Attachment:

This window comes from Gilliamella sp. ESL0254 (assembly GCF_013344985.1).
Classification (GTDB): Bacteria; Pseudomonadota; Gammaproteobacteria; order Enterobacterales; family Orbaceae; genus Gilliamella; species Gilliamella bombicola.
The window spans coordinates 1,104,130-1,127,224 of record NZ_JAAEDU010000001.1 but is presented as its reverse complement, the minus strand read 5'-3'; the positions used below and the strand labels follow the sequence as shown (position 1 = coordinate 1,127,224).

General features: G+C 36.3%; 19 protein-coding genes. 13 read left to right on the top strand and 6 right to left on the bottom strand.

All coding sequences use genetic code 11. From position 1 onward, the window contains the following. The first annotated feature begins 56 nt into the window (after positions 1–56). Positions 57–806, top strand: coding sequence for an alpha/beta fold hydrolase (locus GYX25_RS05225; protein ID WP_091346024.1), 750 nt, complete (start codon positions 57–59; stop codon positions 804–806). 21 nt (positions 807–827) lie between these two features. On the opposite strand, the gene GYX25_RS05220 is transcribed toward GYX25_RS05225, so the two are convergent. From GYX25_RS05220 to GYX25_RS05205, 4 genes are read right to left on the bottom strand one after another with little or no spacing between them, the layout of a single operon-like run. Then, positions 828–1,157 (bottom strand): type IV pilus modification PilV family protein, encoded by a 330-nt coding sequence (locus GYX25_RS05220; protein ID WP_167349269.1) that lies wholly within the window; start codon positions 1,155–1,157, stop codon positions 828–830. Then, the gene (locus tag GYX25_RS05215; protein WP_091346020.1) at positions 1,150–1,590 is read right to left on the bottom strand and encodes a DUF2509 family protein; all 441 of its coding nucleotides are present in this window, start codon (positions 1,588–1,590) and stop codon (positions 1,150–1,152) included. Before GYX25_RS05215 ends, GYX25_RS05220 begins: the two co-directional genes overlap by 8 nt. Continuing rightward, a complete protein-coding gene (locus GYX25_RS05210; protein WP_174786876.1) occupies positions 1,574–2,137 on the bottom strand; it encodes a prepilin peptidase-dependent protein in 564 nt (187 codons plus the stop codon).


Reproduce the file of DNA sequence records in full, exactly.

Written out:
This window comes from Gilliamella sp. ESL0254 (assembly GCF_013344985.1).
Classification (GTDB): Bacteria; Pseudomonadota; Gammaproteobacteria; order Enterobacterales; family Orbaceae; genus Gilliamella; species Gilliamella bombicola.
The window spans coordinates 1,104,130-1,127,224 of record NZ_JAAEDU010000001.1 but is presented as its reverse complement, the minus strand read 5'-3'; the positions used below and the strand labels follow the sequence as shown (position 1 = coordinate 1,127,224).

General features: G+C 36.3%; 19 protein-coding genes. 13 read left to right on the top strand and 6 right to left on the bottom strand.

All coding sequences use genetic code 11. From position 1 onward, the window contains the following. The first annotated feature begins 56 nt into the window (after positions 1–56). Positions 57–806, top strand: coding sequence for an alpha/beta fold hydrolase (locus GYX25_RS05225; protein ID WP_091346024.1), 750 nt, complete (start codon positions 57–59; stop codon positions 804–806). 21 nt (positions 807–827) lie between these two features. On the opposite strand, the gene GYX25_RS05220 is transcribed toward GYX25_RS05225, so the two are convergent. From GYX25_RS05220 to GYX25_RS05205, 4 genes are read right to left on the bottom strand one after another with little or no spacing between them, the layout of a single operon-like run. Then, positions 828–1,157 (bottom strand): type IV pilus modification PilV family protein, encoded by a 330-nt coding sequence (locus GYX25_RS05220; protein ID WP_167349269.1) that lies wholly within the window; start codon positions 1,155–1,157, stop codon positions 828–830. Then, the gene (locus tag GYX25_RS05215; protein WP_091346020.1) at positions 1,150–1,590 is read right to left on the bottom strand and encodes a DUF2509 family protein; all 441 of its coding nucleotides are present in this window, start codon (positions 1,588–1,590) and stop codon (positions 1,150–1,152) included. Before GYX25_RS05215 ends, GYX25_RS05220 begins: the two co-directional genes overlap by 8 nt. Continuing rightward, a complete protein-coding gene (locus GYX25_RS05210; protein WP_174786876.1) occupies positions 1,574–2,137 on the bottom strand; it encodes a prepilin peptidase-dependent protein in 564 nt (187 codons plus the stop codon).